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M Keaveney, M G Parker, and F Gannon


A well-conserved feature of the steroid receptor gene family is the presence of an exceptionally long 3′ untranslated region (UTR). Analysis of this sequence from the human oestrogen receptor (hER) gene showed the presence of a number of AT-rich regions that included thirteen repeats of the ATTTA motif, an element known to have a destabilizing effect in other systems. In the region 3′ of the gene there were a further eight copies of this pentamer. Also located in this sequence were two members of the Alu repetitive family in inverse orientation and in a tandem arrangement. Transfection experiments in which the 3′ UTR and 3′ flanking sequence were included in chloramphenicol acetyltransferase expression vectors revealed a large destabilization effect with several different fragments. This inherent instability appears to be determined by the primary nucleotide sequence but may act in conjunction with other factors. This posttranscriptional regulatory mechanism may contribute to the control of the level of the hER mRNA.

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M Kos, S Denger, G Reid, KS Korach, and F Gannon

The mouse knockout of the estrogen receptor alpha (ERalpha) gene, known as alphaERKO, has been extensively used for several years to study the role and function of ERalpha. Residual estradiol binding capacity in uterine tissue of 5-10% raised doubts if this knockout is a genuine null mutation of ERalpha. Although alternatively spliced ERalpha mRNA variants in the alphaERKO mouse were reported previously, the corresponding protein isoforms have not been detected to date. Here we show that a variant ERalpha protein, 61 kDa in size, is expressed in the uterine tissue of alphaERKO mice as a result of an alternative splicing. The transactivation capability of this protein is cell dependent and can be as high as 75% of the wild type ERalpha.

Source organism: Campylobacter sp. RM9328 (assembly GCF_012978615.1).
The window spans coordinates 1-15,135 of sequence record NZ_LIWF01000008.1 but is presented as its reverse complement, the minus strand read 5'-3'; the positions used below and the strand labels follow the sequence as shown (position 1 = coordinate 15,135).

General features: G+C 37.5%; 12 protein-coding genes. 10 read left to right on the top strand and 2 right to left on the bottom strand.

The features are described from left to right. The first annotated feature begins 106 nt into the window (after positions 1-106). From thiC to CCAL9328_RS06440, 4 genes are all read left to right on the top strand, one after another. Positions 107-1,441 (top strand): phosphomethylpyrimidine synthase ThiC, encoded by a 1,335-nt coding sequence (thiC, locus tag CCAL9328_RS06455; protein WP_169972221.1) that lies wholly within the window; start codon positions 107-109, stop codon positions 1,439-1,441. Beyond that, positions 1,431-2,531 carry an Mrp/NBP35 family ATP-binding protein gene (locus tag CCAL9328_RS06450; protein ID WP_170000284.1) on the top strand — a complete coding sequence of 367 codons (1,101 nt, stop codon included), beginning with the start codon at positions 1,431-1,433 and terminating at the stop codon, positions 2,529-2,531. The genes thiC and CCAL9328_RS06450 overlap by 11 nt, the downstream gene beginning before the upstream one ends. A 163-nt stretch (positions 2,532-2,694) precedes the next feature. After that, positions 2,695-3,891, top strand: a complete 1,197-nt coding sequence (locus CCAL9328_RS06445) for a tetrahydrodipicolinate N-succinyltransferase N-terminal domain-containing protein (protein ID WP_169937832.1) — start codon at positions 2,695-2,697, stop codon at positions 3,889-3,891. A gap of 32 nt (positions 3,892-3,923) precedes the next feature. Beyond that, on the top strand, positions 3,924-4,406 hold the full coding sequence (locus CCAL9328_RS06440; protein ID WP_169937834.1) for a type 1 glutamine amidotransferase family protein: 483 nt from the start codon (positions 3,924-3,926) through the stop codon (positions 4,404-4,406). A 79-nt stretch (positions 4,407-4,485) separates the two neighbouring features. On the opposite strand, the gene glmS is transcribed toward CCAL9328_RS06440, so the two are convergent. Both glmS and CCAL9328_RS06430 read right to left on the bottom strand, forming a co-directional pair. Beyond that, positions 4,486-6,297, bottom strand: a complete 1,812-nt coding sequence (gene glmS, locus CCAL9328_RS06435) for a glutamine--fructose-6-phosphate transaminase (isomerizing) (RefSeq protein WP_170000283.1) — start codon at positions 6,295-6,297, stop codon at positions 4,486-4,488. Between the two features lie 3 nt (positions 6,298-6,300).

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M. Keaveney, J. Klug, M.T. Dawson, P.V. Nestor, J.G. Neilan, R.C. Forde, and F. Gannon


The presence of a previously unidentified exon upstream of the originally described human oestrogen receptor (hOR) gene is demonstrated. This is shown to be spliced to the 5′ untranslated region of the previously designated exon I. The resulting genomic structure of the human gene is thus in agreement with the structure of the mouse OR gene and highlights the conservation of an 18 amino acid upstream open-reading frame formed from the above splicing event. Taken in conjunction with previous publications this would suggest that the hOR gene is a complex transcriptional unit that contains two promoters.